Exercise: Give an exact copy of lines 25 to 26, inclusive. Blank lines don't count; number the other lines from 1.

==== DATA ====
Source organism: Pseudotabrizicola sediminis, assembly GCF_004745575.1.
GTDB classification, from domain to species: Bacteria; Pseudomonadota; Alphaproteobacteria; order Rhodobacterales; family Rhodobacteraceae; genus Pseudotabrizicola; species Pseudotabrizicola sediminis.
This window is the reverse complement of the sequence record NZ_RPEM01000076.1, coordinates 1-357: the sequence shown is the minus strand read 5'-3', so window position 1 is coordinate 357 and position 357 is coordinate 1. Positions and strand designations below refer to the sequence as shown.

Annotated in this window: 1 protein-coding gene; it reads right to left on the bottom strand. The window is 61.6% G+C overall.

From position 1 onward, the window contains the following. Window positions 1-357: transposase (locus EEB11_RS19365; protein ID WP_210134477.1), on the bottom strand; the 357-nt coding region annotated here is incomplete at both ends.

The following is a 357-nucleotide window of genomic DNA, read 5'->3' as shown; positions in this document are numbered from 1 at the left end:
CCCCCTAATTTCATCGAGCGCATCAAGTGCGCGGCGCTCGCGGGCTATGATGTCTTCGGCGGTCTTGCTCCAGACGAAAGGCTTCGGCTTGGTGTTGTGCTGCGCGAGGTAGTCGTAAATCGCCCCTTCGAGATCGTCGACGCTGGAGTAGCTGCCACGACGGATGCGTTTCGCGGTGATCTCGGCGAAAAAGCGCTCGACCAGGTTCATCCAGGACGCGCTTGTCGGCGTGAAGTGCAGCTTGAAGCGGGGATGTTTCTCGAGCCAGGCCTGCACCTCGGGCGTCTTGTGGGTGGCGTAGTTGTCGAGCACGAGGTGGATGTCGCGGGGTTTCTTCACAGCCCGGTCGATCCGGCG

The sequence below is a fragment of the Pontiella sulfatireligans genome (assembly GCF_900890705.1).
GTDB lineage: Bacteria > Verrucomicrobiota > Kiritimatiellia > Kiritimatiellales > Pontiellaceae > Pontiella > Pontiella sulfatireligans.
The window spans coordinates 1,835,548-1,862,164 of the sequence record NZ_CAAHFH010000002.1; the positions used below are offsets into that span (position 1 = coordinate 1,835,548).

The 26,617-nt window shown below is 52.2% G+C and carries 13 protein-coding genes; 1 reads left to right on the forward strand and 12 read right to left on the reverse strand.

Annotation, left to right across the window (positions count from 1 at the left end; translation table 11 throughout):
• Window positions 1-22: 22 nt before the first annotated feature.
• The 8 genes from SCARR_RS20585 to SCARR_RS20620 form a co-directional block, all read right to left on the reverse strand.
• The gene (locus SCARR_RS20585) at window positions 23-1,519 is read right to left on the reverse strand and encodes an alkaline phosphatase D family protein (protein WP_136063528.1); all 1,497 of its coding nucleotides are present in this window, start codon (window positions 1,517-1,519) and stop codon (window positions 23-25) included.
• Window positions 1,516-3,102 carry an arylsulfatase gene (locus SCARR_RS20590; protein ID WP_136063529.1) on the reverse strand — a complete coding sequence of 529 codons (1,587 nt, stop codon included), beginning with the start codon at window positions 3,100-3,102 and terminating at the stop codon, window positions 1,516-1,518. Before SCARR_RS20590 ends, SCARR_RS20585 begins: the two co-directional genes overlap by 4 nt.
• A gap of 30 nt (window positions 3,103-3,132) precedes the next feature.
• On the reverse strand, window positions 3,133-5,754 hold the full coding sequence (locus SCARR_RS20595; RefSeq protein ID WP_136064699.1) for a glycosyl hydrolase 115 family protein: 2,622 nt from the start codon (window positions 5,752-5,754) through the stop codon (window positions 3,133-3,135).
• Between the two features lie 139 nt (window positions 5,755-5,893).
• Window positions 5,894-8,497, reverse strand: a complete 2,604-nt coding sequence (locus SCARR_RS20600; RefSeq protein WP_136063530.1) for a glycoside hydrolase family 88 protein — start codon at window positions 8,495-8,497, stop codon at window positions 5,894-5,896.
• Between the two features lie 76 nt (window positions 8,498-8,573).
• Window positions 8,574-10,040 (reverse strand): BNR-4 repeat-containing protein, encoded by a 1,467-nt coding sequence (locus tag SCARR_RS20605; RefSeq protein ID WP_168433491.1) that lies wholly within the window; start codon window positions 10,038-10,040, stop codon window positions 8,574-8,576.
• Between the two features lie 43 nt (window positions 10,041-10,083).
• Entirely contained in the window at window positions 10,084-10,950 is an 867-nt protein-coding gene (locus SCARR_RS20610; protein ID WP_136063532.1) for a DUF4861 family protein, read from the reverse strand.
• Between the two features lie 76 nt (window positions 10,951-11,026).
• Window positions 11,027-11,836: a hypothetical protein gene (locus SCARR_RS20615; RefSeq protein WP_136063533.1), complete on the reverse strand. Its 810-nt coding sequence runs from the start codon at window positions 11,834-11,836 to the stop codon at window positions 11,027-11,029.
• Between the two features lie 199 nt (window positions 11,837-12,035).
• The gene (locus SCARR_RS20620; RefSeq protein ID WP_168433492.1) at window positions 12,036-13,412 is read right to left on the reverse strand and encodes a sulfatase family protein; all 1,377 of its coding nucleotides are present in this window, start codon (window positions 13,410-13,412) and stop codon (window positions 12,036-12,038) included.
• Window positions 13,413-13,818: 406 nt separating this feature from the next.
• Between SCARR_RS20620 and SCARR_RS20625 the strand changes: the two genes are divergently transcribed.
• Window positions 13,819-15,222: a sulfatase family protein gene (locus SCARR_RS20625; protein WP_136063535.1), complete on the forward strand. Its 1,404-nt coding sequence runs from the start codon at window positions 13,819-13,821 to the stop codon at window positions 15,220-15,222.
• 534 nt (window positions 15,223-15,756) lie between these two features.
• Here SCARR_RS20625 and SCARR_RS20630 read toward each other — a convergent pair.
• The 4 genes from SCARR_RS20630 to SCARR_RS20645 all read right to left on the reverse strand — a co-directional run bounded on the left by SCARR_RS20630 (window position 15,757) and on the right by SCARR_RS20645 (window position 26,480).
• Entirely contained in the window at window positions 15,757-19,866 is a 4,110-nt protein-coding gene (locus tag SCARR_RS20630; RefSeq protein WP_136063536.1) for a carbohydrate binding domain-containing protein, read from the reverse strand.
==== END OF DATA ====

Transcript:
• Between the two features lie 76 nt (window positions 10,951-11,026).
• Window positions 11,027-11,836: a hypothetical protein gene (locus SCARR_RS20615; RefSeq protein WP_136063533.1), complete on the reverse strand. Its 810-nt coding sequence runs from the start codon at window positions 11,834-11,836 to the stop codon at window positions 11,027-11,029.